The clinical symptoms of all forms of Alzheimer's disease (AD) result from a slowly progressive neurodegeneration that is associated with the excessive deposition of ϐ-amyloid (Aϐ) in plaques and in the cerebrovasculature, and the formation of intraneuronal neurofibrillary tangles, which are composed primarily of abnormally hyperphosphorylated tau protein. The sequence of cellular events that cause this pathology and neurodegeneration is unknown. It is, however, most probably linked to neuronal signal transduction systems that become misregulated in the brains of certain individuals, causing excessive Aϐ to be formed and/or deposited, tau to become aggregated and hyperphosphorylated and neurons to degenerate. We hypothesize that a progressive alteration in the ability of neurons to regulate intracellular calcium, particularly at the level of the endoplasmic reticulum, is a crucial signal transduction event that is linked strongly to the initiation and development of AD pathology. In this chapter we will discuss the key findings that lend support to this hypothesis.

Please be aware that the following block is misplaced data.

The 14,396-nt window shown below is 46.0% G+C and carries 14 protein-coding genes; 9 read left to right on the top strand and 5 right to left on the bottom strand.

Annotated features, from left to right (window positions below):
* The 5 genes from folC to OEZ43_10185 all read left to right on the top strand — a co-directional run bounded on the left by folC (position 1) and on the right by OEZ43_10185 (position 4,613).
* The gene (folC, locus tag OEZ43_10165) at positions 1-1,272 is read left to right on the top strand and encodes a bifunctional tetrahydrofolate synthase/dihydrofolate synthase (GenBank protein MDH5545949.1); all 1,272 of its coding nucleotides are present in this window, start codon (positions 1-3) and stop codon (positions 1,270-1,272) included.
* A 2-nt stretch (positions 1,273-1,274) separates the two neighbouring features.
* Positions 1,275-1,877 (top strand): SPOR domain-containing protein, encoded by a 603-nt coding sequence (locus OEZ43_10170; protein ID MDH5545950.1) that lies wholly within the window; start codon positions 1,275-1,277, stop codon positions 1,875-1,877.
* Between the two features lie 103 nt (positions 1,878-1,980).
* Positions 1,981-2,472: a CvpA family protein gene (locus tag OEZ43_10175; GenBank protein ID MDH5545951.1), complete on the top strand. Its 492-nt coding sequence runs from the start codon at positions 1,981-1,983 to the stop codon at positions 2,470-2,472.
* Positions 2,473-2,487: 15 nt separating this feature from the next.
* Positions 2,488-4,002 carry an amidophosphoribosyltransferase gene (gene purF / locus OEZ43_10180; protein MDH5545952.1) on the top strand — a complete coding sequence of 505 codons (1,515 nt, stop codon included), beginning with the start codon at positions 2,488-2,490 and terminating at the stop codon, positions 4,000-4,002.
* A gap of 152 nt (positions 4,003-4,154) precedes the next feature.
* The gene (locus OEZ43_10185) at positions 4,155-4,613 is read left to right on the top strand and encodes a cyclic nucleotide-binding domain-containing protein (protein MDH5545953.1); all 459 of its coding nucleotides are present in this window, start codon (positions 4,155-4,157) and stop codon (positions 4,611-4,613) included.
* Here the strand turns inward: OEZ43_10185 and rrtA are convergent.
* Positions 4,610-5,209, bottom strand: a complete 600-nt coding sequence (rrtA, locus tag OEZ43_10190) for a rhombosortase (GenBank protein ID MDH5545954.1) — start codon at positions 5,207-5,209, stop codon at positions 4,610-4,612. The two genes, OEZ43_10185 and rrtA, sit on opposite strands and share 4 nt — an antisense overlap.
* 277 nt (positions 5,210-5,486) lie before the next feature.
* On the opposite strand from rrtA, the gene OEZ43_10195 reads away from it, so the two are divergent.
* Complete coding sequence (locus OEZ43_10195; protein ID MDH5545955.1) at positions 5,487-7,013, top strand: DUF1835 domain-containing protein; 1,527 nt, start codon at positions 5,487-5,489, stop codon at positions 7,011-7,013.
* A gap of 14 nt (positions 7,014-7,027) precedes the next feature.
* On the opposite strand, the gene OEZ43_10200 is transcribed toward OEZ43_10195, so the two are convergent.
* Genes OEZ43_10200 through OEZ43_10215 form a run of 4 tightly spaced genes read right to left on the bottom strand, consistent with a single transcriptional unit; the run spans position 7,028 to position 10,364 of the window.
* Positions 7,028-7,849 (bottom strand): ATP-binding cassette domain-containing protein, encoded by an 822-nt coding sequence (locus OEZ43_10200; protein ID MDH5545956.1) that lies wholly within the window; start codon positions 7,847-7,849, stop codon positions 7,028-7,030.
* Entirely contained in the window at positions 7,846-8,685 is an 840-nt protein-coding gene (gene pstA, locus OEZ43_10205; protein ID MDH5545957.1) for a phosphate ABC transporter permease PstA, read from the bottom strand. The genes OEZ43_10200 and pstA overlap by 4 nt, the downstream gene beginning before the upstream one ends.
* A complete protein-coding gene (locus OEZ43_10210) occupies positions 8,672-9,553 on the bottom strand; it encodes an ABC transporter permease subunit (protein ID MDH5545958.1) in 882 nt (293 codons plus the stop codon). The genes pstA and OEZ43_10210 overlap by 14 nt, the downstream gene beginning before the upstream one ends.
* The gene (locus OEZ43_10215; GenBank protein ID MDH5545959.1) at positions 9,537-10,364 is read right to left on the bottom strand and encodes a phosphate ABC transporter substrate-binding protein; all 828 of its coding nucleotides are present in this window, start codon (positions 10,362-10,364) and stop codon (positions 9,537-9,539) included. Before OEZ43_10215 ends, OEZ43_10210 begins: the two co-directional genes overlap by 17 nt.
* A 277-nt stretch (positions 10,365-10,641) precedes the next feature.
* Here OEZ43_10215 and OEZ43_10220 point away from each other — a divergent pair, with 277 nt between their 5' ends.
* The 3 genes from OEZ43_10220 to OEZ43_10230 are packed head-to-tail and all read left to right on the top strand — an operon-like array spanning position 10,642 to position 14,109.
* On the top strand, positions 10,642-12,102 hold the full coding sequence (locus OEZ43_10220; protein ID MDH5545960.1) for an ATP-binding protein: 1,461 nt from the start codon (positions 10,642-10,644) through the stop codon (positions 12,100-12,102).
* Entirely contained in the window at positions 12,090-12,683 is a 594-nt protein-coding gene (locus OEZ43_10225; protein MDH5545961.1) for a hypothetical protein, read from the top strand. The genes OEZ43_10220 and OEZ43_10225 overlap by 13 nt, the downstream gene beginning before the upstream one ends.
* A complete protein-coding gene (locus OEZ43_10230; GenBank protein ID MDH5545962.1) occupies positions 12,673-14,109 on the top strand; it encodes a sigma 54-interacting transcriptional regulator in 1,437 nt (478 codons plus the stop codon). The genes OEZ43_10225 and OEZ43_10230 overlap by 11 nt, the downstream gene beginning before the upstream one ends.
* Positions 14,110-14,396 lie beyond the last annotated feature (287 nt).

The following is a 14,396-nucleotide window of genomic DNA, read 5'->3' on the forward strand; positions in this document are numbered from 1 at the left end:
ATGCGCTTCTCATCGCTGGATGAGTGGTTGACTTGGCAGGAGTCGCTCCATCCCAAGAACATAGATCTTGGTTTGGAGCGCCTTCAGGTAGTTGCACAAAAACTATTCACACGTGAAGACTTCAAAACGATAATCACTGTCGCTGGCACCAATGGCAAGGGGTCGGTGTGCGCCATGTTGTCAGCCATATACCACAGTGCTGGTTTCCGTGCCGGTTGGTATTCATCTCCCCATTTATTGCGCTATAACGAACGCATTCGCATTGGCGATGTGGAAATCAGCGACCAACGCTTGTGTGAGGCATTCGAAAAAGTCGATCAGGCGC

Dysfunctional intracellular calcium homoeostasis: a central cause of neurodegeneration in Alzheimer's disease
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Cora O'Neill, Brian Anderton, Cora O'Neill, Richard F. Cowburn, Willy L. Bonkale, Thomas G. Ohm, Johan Fastbom, Mark Carmody, Mary Kelliher; Dysfunctional intracellular calcium homoeostasis: a central cause of neurodegeneration in Alzheimer's disease. Biochem Soc Symp 1 February 2001; 67 177–194. doi: https://doi.org/10.1042/bss0670177
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